Donald Trump has given a solid, conventional, polite, but also barn-burning speech at the conclusion of the 2016 Republican National Convention in Cleveland.

Coming out to a packed Quicken Loans Arena, following a long introduction by daughter Ivanka, some party stooge and a film suggesting Trump built the entire New York skyline, Trump gave a speech lasting more than an hour, touching every area of policy, and conspicuously avoiding cheap attacks on his presumed opponent Hillary Clinton.

The speech began with a focus on safety, the killing of police officers and the alleged failure of the current administration in keeping the community safe. It then veered into the question of reviving the economy and a renegotiation of trade deals like the North American Free Trade Agreement, a commitment to a wider presence in the world and also less of a burden, to tax cuts and deficit reduction, to the expansion of the military and a cut in government waste.

There were specific shout outs: to veterans (“you can have the doctor of your choice!”) and to women — daughter Ivanka had promised universal childcare which the cynical/addled crowd cheered to the rafters — and to evangelicals, to whom he promised to repeal the law preventing tax deductible organisations from speaking out on political issues.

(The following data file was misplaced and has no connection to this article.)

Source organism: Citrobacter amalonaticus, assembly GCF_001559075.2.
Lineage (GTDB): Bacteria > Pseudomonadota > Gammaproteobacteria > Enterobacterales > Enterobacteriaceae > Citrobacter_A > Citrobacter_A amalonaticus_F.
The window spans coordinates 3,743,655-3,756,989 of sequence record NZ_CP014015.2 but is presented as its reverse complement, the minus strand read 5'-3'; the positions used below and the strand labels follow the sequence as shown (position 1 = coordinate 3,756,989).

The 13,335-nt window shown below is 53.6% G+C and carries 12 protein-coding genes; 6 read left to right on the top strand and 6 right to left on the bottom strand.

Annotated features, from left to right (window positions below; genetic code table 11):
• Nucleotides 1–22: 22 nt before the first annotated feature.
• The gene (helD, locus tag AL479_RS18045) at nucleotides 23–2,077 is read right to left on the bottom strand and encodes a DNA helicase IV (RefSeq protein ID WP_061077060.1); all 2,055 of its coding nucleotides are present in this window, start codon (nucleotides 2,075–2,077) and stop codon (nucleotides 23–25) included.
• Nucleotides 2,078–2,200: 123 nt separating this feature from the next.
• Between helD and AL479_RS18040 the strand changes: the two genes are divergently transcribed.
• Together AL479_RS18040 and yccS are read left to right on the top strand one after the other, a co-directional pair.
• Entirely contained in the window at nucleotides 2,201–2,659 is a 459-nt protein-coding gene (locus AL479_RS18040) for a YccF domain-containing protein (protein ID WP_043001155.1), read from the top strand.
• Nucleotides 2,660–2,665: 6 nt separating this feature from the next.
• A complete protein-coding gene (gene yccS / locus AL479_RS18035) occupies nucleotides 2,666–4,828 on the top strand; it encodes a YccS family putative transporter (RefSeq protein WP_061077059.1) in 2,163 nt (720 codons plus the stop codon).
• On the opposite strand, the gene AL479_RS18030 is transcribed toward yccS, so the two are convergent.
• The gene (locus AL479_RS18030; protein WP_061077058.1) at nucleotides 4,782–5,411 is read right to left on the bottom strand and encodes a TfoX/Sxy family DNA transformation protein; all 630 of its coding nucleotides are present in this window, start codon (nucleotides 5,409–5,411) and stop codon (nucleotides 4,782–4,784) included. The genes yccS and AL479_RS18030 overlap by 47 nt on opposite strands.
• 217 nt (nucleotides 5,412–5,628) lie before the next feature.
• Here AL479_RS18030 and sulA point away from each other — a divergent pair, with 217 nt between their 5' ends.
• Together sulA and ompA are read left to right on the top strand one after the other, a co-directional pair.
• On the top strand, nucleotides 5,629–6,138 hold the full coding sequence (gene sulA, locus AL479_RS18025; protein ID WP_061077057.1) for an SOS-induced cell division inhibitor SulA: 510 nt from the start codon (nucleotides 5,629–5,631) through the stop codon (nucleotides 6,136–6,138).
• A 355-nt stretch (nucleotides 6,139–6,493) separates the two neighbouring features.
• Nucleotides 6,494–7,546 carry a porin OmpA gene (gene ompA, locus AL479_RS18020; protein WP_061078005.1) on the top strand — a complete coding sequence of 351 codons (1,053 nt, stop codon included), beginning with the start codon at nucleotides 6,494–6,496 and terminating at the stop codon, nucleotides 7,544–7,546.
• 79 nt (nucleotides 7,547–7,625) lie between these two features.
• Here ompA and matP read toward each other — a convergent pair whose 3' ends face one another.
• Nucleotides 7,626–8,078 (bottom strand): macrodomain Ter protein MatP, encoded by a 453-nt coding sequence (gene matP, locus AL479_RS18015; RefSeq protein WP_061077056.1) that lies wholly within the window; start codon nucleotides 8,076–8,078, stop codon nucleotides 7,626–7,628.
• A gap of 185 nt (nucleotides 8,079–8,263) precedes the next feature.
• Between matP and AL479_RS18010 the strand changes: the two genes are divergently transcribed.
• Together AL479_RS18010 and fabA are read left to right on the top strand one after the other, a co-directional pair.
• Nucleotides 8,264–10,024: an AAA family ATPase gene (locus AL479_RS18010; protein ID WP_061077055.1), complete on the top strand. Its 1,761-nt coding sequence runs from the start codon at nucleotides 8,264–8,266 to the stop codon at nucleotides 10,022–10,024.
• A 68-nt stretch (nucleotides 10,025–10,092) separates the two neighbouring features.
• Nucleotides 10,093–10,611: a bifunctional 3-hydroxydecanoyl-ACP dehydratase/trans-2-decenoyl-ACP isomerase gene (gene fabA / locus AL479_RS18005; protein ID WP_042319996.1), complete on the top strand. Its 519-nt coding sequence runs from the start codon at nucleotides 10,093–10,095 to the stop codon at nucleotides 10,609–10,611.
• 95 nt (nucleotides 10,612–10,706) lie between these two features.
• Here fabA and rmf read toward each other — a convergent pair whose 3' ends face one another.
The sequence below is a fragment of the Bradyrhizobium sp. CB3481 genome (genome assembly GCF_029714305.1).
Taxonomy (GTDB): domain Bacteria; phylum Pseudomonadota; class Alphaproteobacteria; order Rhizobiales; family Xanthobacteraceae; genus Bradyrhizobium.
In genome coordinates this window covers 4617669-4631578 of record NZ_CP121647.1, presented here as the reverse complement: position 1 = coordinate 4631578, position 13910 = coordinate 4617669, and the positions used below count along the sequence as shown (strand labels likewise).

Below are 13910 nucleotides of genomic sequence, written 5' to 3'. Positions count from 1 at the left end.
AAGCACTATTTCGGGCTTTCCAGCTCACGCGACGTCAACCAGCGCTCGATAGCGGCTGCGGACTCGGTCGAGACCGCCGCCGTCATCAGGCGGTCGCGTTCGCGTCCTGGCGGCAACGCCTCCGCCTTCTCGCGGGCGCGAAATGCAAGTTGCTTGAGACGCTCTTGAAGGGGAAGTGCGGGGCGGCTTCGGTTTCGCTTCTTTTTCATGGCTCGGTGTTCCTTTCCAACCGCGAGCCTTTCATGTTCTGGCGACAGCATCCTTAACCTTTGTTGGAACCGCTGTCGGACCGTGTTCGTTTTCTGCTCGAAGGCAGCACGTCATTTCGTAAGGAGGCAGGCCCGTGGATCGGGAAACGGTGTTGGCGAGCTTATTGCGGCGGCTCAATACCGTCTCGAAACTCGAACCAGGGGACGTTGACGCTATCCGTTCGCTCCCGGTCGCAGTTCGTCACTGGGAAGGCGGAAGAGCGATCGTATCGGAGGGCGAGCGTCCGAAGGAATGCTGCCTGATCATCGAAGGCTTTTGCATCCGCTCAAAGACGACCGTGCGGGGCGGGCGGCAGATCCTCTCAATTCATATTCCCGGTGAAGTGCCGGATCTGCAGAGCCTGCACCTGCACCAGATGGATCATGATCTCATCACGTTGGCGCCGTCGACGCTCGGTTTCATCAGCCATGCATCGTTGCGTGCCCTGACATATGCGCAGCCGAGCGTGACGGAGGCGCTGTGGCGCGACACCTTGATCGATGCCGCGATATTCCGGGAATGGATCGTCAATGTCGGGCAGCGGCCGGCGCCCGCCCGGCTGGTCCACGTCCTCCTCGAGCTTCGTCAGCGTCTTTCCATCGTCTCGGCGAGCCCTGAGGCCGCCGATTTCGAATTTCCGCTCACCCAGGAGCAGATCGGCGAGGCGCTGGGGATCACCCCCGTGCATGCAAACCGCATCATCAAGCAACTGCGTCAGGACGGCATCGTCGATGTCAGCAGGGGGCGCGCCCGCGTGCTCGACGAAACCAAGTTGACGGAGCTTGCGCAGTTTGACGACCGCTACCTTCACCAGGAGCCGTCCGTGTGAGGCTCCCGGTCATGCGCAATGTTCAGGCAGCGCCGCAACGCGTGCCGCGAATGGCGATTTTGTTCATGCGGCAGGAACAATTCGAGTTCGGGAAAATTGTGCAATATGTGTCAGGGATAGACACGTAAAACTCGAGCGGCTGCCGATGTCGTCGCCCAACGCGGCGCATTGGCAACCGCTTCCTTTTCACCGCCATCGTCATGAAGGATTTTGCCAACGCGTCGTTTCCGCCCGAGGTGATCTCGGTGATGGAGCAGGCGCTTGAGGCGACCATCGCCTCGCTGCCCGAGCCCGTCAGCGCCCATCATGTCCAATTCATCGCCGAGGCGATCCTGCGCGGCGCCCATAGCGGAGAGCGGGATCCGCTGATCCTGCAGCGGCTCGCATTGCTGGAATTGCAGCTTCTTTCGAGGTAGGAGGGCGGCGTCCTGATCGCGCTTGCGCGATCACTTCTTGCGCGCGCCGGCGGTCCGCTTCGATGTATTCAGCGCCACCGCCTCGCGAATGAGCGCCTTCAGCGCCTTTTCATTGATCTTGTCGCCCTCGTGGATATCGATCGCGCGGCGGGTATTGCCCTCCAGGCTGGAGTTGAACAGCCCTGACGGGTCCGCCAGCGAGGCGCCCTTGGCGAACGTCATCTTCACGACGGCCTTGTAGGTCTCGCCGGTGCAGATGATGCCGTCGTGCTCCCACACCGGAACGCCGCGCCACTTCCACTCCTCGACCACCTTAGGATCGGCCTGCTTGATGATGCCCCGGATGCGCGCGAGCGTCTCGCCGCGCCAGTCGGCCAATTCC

[Rundle: on Donald’s day, the full Trump in a dive bar]

There was more. Much more. Starting at 10.30pm, the speech headed towards midnight. Trump kept his discipline for much of the speech — when the anti-Hillary chant “lock her up” began, he said “let’s defeat her” — and only started to get a bit rambunctious towards the end, remarking of his competitors that “we sure enjoyed beating them!”, but rounding it out with a few standard speech bells and whistle. “We’re for the believers and strivers, not the critics and cynics,” he said.

He wrapped it all up with the usual flourishes and then the balloons came down, filling the auditorium, 150,000 of them, and everyone started running for the doors, to get to the parties and grab an Uber to get the hell out of Cleveland.

So the question: can Trump maintain a presidential demeanor through the coming weeks and months? Or will he relapse into his old style? And, crucially, if he does become more presidential, will he lose a vital sector of the electorate who prized his rude and aggressive persona?

On the strength of tonight’s performance, Trump will be a formidable opponent. Coming up, my Game Of Thrones recap …

More from today: Rundle: on Donald’s day, the full Trump in a dive bar

Peter Fray

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Peter Fray
Editor-in-chief of Crikey